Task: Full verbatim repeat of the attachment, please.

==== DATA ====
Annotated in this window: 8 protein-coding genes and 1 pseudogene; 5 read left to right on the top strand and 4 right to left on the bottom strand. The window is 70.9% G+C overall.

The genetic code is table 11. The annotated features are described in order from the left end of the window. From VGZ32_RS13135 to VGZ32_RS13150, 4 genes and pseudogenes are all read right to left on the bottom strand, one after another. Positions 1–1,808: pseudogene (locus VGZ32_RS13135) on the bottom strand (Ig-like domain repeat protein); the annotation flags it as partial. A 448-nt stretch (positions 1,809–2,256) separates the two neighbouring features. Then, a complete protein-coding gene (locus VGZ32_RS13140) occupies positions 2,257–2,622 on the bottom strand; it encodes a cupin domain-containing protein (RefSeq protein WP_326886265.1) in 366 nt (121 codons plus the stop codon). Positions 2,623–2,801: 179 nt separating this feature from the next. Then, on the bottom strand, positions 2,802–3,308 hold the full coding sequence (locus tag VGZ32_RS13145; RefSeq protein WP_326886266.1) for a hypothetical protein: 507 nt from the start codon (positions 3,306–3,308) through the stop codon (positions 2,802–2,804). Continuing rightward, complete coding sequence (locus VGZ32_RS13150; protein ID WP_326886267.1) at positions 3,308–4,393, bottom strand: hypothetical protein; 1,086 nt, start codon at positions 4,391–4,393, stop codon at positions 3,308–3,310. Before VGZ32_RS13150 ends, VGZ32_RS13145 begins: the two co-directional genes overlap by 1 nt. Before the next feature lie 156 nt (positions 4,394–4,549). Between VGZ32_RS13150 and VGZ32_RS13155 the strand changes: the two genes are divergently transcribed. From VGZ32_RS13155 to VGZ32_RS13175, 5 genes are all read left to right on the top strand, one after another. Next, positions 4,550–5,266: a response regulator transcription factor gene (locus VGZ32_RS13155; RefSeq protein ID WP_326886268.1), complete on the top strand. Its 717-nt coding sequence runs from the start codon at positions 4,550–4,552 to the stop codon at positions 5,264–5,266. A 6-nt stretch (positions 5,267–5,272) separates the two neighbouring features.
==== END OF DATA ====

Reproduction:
Annotated in this window: 8 protein-coding genes and 1 pseudogene; 5 read left to right on the top strand and 4 right to left on the bottom strand. The window is 70.9% G+C overall.

The genetic code is table 11. The annotated features are described in order from the left end of the window. From VGZ32_RS13135 to VGZ32_RS13150, 4 genes and pseudogenes are all read right to left on the bottom strand, one after another. Positions 1–1,808: pseudogene (locus VGZ32_RS13135) on the bottom strand (Ig-like domain repeat protein); the annotation flags it as partial. A 448-nt stretch (positions 1,809–2,256) separates the two neighbouring features. Then, a complete protein-coding gene (locus VGZ32_RS13140) occupies positions 2,257–2,622 on the bottom strand; it encodes a cupin domain-containing protein (RefSeq protein WP_326886265.1) in 366 nt (121 codons plus the stop codon). Positions 2,623–2,801: 179 nt separating this feature from the next. Then, on the bottom strand, positions 2,802–3,308 hold the full coding sequence (locus tag VGZ32_RS13145; RefSeq protein WP_326886266.1) for a hypothetical protein: 507 nt from the start codon (positions 3,306–3,308) through the stop codon (positions 2,802–2,804). Continuing rightward, complete coding sequence (locus VGZ32_RS13150; protein ID WP_326886267.1) at positions 3,308–4,393, bottom strand: hypothetical protein; 1,086 nt, start codon at positions 4,391–4,393, stop codon at positions 3,308–3,310. Before VGZ32_RS13150 ends, VGZ32_RS13145 begins: the two co-directional genes overlap by 1 nt. Before the next feature lie 156 nt (positions 4,394–4,549). Between VGZ32_RS13150 and VGZ32_RS13155 the strand changes: the two genes are divergently transcribed. From VGZ32_RS13155 to VGZ32_RS13175, 5 genes are all read left to right on the top strand, one after another. Next, positions 4,550–5,266: a response regulator transcription factor gene (locus VGZ32_RS13155; RefSeq protein ID WP_326886268.1), complete on the top strand. Its 717-nt coding sequence runs from the start codon at positions 4,550–4,552 to the stop codon at positions 5,264–5,266. A 6-nt stretch (positions 5,267–5,272) separates the two neighbouring features.